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Awash Insurance presently shares its headquarters with Awash Bank in the 18-storey twin towers on Ras Abebe Aregay Street. The building was inaugurated in 2010.


Awash Insurance plans to erect a new headquarters building in Addis Abeba's financial district of the Senga Tera area, marking the second project of such purpose.

Awash has acquired a 3,870sqm of land in Lideta District, leased two years ago, to finance the construction of a 30-storey building. It will house its corporate offices, conference rooms, and five basement levels.

With 754.9 million Br in paid-up capital, the 25-year-old company is one of the industry's highest capitalised private insurance firms.

The company's executives are preparing to select an architect through a design competition next week, disclosed Wondemagegne Zewedu, the building project manager. Awash managers say they will emphasise the quality selection process more than they worry about construction costs. The winner of the design competition will be announced in three months, according to Wondemagegn.


“The design work and the preparation up to construction stage are expected to take one year at the most," said Wondemagege.

The construction work of the new building is projected to be finalised in the next four years, disclosed the Manager.


When completed, the building will be the second property to serve as a headquarters for Awash Insurance. In 2010, the insurer and Awash Bank inaugurated 18-storey twin towers on Ras Abebe Aregay Street, behind the National Theater. The twin towers serve as headquarters for both financial institutions. Awash Bank recently unveiled plans to build a 50-storey skyscraper at a projected cost of 12 billion Br. The Bank is in the process of acquiring land from the City Administration.

Awash Insurance's new headquarters is hoped to address the shortage of working space created due to the lodging of most employees under one roof, Gudissa Legesse, CEO of Awash Insurance, told Fortune. The firm employs 608 people, spread across 51 branches and eight contact offices.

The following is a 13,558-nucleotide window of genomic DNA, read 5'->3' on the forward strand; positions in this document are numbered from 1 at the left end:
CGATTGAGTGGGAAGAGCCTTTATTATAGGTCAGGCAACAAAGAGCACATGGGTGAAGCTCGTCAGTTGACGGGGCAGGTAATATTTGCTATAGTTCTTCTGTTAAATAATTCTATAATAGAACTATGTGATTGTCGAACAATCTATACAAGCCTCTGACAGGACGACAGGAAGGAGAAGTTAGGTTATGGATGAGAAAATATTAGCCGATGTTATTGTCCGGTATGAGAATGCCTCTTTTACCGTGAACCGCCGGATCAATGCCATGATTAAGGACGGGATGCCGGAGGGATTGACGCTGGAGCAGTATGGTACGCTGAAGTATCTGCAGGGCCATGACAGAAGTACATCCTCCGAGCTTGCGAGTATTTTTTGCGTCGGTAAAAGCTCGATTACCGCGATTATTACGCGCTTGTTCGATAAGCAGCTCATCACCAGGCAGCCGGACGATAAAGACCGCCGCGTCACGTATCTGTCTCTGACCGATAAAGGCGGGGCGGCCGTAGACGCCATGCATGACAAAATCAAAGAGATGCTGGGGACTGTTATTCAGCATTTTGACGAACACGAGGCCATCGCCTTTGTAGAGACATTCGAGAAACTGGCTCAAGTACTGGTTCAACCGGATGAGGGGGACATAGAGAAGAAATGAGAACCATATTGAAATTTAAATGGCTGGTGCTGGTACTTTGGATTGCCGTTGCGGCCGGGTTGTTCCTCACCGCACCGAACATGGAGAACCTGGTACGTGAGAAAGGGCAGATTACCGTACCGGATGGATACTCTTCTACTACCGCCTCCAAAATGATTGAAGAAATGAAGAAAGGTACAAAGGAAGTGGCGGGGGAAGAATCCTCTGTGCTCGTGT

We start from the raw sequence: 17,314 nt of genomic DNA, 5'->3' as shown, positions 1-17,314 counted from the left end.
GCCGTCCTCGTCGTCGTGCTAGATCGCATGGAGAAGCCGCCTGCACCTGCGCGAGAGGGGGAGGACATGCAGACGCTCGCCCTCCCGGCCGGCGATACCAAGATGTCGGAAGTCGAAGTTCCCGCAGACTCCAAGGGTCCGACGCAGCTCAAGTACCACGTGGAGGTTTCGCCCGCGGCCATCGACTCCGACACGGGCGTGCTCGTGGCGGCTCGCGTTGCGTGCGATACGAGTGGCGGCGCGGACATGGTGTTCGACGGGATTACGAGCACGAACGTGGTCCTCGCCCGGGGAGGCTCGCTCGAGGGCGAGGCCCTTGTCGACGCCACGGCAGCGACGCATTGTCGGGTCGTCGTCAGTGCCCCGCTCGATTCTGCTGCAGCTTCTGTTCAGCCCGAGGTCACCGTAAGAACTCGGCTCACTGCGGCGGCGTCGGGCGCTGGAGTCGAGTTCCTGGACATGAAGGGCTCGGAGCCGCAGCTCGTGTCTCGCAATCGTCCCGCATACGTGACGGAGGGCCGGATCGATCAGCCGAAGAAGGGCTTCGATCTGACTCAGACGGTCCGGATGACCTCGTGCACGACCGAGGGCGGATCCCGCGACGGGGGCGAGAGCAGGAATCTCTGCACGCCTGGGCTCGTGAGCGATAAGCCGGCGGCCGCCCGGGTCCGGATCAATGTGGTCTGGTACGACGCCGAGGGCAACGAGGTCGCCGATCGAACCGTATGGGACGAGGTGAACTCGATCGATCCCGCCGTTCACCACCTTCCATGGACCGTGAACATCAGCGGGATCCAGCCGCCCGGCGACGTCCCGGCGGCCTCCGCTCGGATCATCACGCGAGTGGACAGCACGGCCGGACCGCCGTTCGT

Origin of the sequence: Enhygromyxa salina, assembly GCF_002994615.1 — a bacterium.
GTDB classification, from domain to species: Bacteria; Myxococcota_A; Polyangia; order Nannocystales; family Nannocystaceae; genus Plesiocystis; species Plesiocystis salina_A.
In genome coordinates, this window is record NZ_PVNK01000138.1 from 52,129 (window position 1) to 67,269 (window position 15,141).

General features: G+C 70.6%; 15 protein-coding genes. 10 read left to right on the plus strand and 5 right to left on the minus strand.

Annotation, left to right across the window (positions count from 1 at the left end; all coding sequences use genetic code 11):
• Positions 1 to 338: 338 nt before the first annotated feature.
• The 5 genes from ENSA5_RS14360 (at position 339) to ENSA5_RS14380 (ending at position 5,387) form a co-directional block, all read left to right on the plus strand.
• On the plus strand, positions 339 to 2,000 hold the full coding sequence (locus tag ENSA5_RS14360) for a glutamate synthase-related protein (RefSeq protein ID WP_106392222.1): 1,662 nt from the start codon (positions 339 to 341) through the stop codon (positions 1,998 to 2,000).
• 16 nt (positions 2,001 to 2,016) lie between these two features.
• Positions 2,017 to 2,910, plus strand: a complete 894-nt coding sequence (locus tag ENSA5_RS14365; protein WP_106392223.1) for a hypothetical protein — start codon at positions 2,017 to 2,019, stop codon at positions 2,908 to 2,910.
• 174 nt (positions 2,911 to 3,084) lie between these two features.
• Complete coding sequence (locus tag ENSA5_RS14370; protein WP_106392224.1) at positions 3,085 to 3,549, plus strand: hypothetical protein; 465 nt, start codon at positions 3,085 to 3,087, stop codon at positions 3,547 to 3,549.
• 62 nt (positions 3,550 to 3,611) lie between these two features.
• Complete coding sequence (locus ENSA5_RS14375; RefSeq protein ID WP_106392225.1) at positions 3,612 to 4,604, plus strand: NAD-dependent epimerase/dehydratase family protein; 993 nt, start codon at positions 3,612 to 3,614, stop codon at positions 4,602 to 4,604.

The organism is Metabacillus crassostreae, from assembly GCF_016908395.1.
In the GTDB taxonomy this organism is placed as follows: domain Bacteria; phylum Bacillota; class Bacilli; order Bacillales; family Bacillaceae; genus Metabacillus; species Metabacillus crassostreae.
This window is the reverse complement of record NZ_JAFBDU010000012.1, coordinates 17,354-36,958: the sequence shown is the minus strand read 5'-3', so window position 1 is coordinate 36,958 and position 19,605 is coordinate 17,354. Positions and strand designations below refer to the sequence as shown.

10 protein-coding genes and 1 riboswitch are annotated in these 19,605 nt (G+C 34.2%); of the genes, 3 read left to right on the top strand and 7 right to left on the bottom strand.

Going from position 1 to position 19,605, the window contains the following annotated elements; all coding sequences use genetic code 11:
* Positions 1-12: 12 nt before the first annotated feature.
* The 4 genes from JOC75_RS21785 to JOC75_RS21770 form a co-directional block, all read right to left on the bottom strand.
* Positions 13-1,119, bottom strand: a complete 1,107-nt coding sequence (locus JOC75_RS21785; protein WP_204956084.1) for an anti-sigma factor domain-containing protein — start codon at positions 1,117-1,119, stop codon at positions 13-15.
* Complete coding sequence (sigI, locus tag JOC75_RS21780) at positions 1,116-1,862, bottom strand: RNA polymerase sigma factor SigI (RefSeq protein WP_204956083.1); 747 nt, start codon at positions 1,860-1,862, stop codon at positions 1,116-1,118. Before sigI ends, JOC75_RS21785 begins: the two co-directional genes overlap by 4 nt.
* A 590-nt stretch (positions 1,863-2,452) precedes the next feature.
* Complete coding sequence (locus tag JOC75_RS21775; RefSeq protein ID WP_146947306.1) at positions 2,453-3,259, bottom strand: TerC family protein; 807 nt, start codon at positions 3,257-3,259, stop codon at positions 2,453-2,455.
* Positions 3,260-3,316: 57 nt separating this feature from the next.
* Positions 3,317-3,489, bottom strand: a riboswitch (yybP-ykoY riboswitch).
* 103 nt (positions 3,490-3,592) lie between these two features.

Awash's executives declined to disclose the projected cost for the building. However, industry insiders say the investment required for structural works could be well over four billion Birr. A directive from the National Bank of Ethiopia (NBE) limits insurers to investing less than 10pc of their total assets on the construction or acquisition of real estate. Awash’s total assets reached 3.6 billion Br last year.

A consultant in the insurance industry says a significant investment may expose the company to higher financial risks.

“The firm should be careful not to endanger the safety of its investments," said the consultant.

Awash's senior management is aware of the risks involved.


“We'll find alternative sources of financing,” said Gudissa.

Those involved in the construction industry warn that there are other factors to consider as well. This is not the ideal time to embark on massive construction projects, according to Addis Mideksa, manager of AMG Construction, who has worked as a contractor for a decade. The soaring costs of construction materials will have a significant effect on the project, and it would be wiser to wait until things return to normal.

Over the past few years, construction inputs have seen prices skyrocket. From aluminium and rebar to finishing materials and cement, prices have doubled or tripled over the past two years. The depreciation of the Birr against major currencies fuelled the crisis, while supply chain issues and COVID-19 caused the escalation of prices.

Wondemagegne, however, says the company is prepared to deal with these.



PUBLISHED ON Nov 20,2021 [ VOL 22 , NO 1125]


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